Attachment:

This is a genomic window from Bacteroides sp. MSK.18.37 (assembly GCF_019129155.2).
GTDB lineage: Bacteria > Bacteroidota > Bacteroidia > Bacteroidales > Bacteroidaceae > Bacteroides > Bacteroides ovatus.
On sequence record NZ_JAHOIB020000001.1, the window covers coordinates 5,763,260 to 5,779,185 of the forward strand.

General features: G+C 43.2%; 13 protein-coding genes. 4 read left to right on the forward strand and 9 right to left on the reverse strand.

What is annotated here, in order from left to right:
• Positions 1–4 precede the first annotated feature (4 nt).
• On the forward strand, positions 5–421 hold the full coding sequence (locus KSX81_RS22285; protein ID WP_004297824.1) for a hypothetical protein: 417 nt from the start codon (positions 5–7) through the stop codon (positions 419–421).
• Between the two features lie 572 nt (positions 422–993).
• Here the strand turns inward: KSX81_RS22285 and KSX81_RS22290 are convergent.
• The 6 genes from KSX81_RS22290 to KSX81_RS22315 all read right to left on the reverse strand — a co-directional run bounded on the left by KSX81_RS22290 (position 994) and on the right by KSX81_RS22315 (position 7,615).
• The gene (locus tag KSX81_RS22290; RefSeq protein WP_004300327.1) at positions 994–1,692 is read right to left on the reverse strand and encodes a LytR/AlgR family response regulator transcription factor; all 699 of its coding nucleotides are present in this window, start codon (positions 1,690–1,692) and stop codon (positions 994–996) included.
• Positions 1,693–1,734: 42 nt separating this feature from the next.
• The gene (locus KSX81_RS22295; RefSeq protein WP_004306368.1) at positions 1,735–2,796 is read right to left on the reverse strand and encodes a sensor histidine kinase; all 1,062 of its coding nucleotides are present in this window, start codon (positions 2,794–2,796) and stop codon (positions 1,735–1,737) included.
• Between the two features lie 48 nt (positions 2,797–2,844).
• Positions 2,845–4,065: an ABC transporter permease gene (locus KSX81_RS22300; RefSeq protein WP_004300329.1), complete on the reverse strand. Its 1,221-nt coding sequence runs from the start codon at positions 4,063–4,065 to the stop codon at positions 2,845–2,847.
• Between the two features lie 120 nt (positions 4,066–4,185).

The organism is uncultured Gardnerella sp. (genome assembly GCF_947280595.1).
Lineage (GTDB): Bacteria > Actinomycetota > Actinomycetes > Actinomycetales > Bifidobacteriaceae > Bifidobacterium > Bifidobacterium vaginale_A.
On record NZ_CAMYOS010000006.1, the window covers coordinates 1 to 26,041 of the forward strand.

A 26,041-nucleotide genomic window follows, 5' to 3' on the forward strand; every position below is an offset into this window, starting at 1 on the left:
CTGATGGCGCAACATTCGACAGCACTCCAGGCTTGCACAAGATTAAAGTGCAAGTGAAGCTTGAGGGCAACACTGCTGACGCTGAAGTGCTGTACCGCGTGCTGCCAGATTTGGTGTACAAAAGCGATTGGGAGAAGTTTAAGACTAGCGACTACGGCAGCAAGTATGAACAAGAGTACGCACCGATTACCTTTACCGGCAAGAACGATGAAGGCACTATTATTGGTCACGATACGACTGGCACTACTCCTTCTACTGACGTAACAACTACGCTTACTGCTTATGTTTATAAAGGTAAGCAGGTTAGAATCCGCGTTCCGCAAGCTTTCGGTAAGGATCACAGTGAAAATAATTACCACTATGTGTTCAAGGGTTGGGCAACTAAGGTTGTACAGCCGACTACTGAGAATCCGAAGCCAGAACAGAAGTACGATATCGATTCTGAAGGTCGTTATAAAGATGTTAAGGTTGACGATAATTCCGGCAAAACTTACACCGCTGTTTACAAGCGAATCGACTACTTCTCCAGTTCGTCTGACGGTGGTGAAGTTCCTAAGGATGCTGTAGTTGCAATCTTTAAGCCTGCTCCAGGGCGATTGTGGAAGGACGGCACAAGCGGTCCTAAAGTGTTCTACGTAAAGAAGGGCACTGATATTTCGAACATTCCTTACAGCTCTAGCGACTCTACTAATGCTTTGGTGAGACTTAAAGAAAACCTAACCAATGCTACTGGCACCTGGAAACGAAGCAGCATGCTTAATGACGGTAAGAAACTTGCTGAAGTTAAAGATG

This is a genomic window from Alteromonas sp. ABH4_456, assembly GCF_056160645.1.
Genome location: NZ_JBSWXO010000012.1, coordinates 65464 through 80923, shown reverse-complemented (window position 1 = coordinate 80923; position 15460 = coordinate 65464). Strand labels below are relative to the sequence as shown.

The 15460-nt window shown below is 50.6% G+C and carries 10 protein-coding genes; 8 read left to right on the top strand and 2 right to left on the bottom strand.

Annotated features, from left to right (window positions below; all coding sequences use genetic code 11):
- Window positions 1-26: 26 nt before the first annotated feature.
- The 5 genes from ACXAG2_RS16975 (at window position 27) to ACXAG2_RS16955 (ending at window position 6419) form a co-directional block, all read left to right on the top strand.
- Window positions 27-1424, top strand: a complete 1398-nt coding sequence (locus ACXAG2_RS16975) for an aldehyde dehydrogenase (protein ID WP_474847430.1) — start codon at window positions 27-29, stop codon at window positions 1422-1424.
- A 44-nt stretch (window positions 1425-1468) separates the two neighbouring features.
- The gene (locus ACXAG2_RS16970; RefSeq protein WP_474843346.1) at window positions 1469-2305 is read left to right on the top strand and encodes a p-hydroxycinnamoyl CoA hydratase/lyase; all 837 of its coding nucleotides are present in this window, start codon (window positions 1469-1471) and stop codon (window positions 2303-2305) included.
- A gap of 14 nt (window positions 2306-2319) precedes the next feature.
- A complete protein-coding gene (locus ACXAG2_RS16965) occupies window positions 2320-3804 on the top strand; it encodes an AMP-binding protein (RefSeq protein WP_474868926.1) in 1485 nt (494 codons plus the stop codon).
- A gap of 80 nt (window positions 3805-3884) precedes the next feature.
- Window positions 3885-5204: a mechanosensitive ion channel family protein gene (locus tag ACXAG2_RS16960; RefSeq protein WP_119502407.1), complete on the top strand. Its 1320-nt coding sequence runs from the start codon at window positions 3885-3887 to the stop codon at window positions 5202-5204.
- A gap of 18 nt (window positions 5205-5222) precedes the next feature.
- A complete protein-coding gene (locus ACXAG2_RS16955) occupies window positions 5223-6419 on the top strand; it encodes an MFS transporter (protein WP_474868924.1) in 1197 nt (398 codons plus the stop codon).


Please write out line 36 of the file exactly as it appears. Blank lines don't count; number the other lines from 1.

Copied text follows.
- A complete protein-coding gene (locus ACXAG2_RS16955) occupies window positions 5223-6419 on the top strand; it encodes an MFS transporter (protein WP_474868924.1) in 1197 nt (398 codons plus the stop codon).